Doom 2016 demake brings the game into the classic Doom engine

If there’s one thing about the original Doom that Doom 2016 doesn’t quite get, it’s the former’s ability to be run on almost anything. However, thanks to a new mod, that is not the case anymore. Doom 4 [2016] Vanilla takes id Software’s 2016 demon slaying simulator and stuffs it onto the engine of the 1993 original.

Released by a modder named Noiser, the mod is actually a collective effort from a number of modders and took nearly two years to make. Described as “Doom 2016 the way 1993 did it,” it takes the original Doom 2 executable and adds a number of tricks and features to make that game play more like its 2016 sequel.

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With as close as the 2016 game comes to the originals, some may be forgiven for thinking that the Doom 4 [2016] Vanilla mod simply recycles the assets from Doom and Doom 2 — the 2016 game revisits the same settings and enemies, after all. However, the team behind the mod has taken the extra step of creating new sprites based on the assets from Doom 2016. The changes to the enemies aren’t just aesthetic. The modders also added new powers and abilities to better make them play more like they do in the 2016 game.

In addition to the baddies, other elements of the game also got changed. The weapons now also sport their 2016 looks and some of their abilities. This includes adding in some weapons not in the original games. Of course, the mod also implements the “glory kills” from the 2016 game. That said, this shouldn’t really be a surprising addition, Doom 2016 itself borrowed the idea for these from another mod of the original games, Brutal Doom.

In addition to this, the mod also adds some new effects, including visible blood splats, as well as brightmaps for both sprites and environment textures, on top of tweaked palettes for the game’s stages. The latter two changes really help make the mod stand out from the original games. While it still retains the sprite based nature of those, the change in color and lighting make it look much more like the 2016 sequel.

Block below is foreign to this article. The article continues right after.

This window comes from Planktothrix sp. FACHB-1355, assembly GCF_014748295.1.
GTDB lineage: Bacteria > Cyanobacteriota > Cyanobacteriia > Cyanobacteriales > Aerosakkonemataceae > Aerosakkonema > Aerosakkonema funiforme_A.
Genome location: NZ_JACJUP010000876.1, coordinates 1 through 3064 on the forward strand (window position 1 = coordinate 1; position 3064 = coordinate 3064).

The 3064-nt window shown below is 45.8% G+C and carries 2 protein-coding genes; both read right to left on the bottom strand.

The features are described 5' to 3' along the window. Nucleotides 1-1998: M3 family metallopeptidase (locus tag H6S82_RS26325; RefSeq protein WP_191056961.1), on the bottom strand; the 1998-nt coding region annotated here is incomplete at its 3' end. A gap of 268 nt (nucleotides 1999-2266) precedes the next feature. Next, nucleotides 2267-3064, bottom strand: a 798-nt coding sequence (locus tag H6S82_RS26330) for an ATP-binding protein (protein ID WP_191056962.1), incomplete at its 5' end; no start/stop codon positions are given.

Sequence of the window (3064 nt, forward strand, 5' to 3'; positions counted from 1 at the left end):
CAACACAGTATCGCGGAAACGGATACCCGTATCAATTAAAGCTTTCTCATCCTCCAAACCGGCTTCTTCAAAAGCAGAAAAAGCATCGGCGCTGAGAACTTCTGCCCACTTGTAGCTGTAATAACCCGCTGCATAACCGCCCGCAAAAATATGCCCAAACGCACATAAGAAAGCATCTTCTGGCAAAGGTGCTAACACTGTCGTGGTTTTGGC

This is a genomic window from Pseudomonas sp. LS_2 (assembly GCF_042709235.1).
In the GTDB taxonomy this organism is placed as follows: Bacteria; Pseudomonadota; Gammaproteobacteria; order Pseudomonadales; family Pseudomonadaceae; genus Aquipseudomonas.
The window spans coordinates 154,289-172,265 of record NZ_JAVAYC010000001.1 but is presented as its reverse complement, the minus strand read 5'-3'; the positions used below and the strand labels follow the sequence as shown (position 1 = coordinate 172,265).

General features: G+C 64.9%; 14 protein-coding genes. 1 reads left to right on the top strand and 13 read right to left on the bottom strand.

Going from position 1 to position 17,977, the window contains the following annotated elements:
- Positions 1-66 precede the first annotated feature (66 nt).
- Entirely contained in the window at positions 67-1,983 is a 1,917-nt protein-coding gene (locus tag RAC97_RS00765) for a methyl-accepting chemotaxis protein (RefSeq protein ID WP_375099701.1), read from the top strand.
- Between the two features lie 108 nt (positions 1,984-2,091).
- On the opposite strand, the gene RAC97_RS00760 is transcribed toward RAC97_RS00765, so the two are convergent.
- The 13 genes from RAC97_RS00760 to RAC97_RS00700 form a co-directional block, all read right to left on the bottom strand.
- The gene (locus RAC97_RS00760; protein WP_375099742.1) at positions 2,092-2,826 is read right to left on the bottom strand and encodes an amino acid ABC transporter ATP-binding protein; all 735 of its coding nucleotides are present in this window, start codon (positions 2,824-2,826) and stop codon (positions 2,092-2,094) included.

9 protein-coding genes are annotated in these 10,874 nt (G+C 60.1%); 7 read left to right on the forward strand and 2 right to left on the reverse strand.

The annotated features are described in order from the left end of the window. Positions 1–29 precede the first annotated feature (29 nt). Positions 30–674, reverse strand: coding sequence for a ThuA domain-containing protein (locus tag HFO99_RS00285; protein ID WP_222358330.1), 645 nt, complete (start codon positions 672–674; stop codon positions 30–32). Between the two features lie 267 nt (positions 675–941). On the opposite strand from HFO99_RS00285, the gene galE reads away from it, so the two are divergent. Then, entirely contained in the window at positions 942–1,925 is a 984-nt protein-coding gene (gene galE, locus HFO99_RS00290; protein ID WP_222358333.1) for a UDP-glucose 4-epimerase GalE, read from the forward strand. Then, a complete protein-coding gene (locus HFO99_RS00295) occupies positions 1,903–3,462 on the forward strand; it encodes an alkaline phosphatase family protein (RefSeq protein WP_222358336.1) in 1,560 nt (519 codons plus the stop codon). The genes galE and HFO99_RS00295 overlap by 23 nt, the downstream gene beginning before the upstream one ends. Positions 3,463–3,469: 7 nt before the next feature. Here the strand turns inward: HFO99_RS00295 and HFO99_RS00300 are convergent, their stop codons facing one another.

The soundtrack is complemented by all of the visual changes. These new tunes feature a mix of original tracks alongside tracks from Doom 2016. However, to make everything fit the ’90s aesthetic, the latter songs are actually MIDI versions of Mick Gordon’s compositions.

The most amazing thing about the Doom 4 [2016] Vanilla mod is just how portable it is. The mod of course runs on the original Doom 2 executable. However, in addition to this, it is also designed to work with the various source ports of the game that fans have made.

Over the years, a number of fan projects have emerged that have ported the source code original Doom engine, now called idTech, to run on newer hardware. These ports, such as ZDoom, GZDoom, and Doomsday allow modders to push the engine with mods and features not possible in the original. That the Doom 4 [2016] Vanilla mod works with all of diverse source ports is amazing on its own. Even more amazing however is that it still runs on the original Doom 2, on MS-DOS even, despite how old that engine is.

Of course, some may be wondering if the mod works with the recent re-releases of Doom 1 and Doom 2 on modern consoles. Sadly, this doesn’t seem to be the case as the trailer for the mod makes no mention of them. Additionally, these ports haven’t been confirmed to support mods. However, with how portable the engine has proven to be, running on anything from a fifth gen iPod to a MacBook’s Touch Bar, it probably won’t be long before someone gets the mod running on a Nintendo Switch.